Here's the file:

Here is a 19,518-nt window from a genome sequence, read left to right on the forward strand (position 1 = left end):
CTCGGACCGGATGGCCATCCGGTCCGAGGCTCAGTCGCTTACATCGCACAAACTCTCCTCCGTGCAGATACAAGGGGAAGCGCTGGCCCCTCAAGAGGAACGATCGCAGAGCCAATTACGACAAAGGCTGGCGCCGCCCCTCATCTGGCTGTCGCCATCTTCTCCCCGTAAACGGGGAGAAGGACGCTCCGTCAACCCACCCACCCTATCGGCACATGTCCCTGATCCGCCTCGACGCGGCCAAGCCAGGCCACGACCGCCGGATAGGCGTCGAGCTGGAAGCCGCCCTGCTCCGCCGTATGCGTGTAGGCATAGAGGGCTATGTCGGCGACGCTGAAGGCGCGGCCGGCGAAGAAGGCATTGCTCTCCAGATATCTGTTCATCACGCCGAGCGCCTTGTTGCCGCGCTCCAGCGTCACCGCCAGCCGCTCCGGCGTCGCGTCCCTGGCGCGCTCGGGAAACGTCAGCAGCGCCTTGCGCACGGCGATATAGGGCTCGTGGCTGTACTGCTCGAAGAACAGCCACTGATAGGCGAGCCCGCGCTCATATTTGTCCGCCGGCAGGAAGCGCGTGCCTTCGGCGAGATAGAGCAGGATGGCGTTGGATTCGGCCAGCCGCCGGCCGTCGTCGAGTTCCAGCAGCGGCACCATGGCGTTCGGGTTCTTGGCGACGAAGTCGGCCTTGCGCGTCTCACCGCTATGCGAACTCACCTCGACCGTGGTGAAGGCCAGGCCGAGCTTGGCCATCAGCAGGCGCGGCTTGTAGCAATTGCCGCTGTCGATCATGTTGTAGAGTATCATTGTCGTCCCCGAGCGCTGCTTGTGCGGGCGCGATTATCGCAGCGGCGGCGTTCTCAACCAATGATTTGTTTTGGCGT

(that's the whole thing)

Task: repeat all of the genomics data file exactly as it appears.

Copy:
Here is a 19,518-nt window from a genome sequence, read left to right on the forward strand (position 1 = left end):
CTCGGACCGGATGGCCATCCGGTCCGAGGCTCAGTCGCTTACATCGCACAAACTCTCCTCCGTGCAGATACAAGGGGAAGCGCTGGCCCCTCAAGAGGAACGATCGCAGAGCCAATTACGACAAAGGCTGGCGCCGCCCCTCATCTGGCTGTCGCCATCTTCTCCCCGTAAACGGGGAGAAGGACGCTCCGTCAACCCACCCACCCTATCGGCACATGTCCCTGATCCGCCTCGACGCGGCCAAGCCAGGCCACGACCGCCGGATAGGCGTCGAGCTGGAAGCCGCCCTGCTCCGCCGTATGCGTGTAGGCATAGAGGGCTATGTCGGCGACGCTGAAGGCGCGGCCGGCGAAGAAGGCATTGCTCTCCAGATATCTGTTCATCACGCCGAGCGCCTTGTTGCCGCGCTCCAGCGTCACCGCCAGCCGCTCCGGCGTCGCGTCCCTGGCGCGCTCGGGAAACGTCAGCAGCGCCTTGCGCACGGCGATATAGGGCTCGTGGCTGTACTGCTCGAAGAACAGCCACTGATAGGCGAGCCCGCGCTCATATTTGTCCGCCGGCAGGAAGCGCGTGCCTTCGGCGAGATAGAGCAGGATGGCGTTGGATTCGGCCAGCCGCCGGCCGTCGTCGAGTTCCAGCAGCGGCACCATGGCGTTCGGGTTCTTGGCGACGAAGTCGGCCTTGCGCGTCTCACCGCTATGCGAACTCACCTCGACCGTGGTGAAGGCCAGGCCGAGCTTGGCCATCAGCAGGCGCGGCTTGTAGCAATTGCCGCTGTCGATCATGTTGTAGAGTATCATTGTCGTCCCCGAGCGCTGCTTGTGCGGGCGCGATTATCGCAGCGGCGGCGTTCTCAACCAATGATTTGTTTTGGCGT